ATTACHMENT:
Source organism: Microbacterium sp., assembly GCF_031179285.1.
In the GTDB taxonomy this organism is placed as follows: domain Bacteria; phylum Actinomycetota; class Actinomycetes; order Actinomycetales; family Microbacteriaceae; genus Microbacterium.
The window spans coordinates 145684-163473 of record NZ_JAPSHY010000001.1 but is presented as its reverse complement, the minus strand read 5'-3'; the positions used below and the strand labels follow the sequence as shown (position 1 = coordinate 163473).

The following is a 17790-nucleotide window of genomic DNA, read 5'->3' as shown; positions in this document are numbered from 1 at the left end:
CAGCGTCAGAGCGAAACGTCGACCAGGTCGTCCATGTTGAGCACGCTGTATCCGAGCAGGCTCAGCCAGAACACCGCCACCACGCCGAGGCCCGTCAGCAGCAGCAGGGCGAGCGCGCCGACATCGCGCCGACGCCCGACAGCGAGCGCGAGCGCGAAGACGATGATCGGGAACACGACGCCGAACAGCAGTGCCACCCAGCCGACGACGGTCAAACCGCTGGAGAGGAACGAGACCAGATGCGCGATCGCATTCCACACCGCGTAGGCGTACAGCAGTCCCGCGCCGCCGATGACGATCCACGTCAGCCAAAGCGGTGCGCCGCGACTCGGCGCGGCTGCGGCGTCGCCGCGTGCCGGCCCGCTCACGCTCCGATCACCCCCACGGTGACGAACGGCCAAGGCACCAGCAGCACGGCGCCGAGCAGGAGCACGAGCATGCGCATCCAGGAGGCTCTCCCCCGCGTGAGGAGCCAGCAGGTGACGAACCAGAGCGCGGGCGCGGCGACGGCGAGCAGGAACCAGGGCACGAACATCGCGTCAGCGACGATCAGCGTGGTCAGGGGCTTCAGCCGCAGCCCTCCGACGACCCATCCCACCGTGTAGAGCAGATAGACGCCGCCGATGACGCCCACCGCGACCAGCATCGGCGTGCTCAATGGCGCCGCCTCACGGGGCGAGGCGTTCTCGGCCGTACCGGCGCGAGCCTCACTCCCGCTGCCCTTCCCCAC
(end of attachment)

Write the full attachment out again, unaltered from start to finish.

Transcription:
Source organism: Microbacterium sp., assembly GCF_031179285.1.
In the GTDB taxonomy this organism is placed as follows: domain Bacteria; phylum Actinomycetota; class Actinomycetes; order Actinomycetales; family Microbacteriaceae; genus Microbacterium.
The window spans coordinates 145684-163473 of record NZ_JAPSHY010000001.1 but is presented as its reverse complement, the minus strand read 5'-3'; the positions used below and the strand labels follow the sequence as shown (position 1 = coordinate 163473).

The following is a 17790-nucleotide window of genomic DNA, read 5'->3' as shown; positions in this document are numbered from 1 at the left end:
CAGCGTCAGAGCGAAACGTCGACCAGGTCGTCCATGTTGAGCACGCTGTATCCGAGCAGGCTCAGCCAGAACACCGCCACCACGCCGAGGCCCGTCAGCAGCAGCAGGGCGAGCGCGCCGACATCGCGCCGACGCCCGACAGCGAGCGCGAGCGCGAAGACGATGATCGGGAACACGACGCCGAACAGCAGTGCCACCCAGCCGACGACGGTCAAACCGCTGGAGAGGAACGAGACCAGATGCGCGATCGCATTCCACACCGCGTAGGCGTACAGCAGTCCCGCGCCGCCGATGACGATCCACGTCAGCCAAAGCGGTGCGCCGCGACTCGGCGCGGCTGCGGCGTCGCCGCGTGCCGGCCCGCTCACGCTCCGATCACCCCCACGGTGACGAACGGCCAAGGCACCAGCAGCACGGCGCCGAGCAGGAGCACGAGCATGCGCATCCAGGAGGCTCTCCCCCGCGTGAGGAGCCAGCAGGTGACGAACCAGAGCGCGGGCGCGGCGACGGCGAGCAGGAACCAGGGCACGAACATCGCGTCAGCGACGATCAGCGTGGTCAGGGGCTTCAGCCGCAGCCCTCCGACGACCCATCCCACCGTGTAGAGCAGATAGACGCCGCCGATGACGCCCACCGCGACCAGCATCGGCGTGCTCAATGGCGCCGCCTCACGGGGCGAGGCGTTCTCGGCCGTACCGGCGCGAGCCTCACTCCCGCTGCCCTTCCCCAC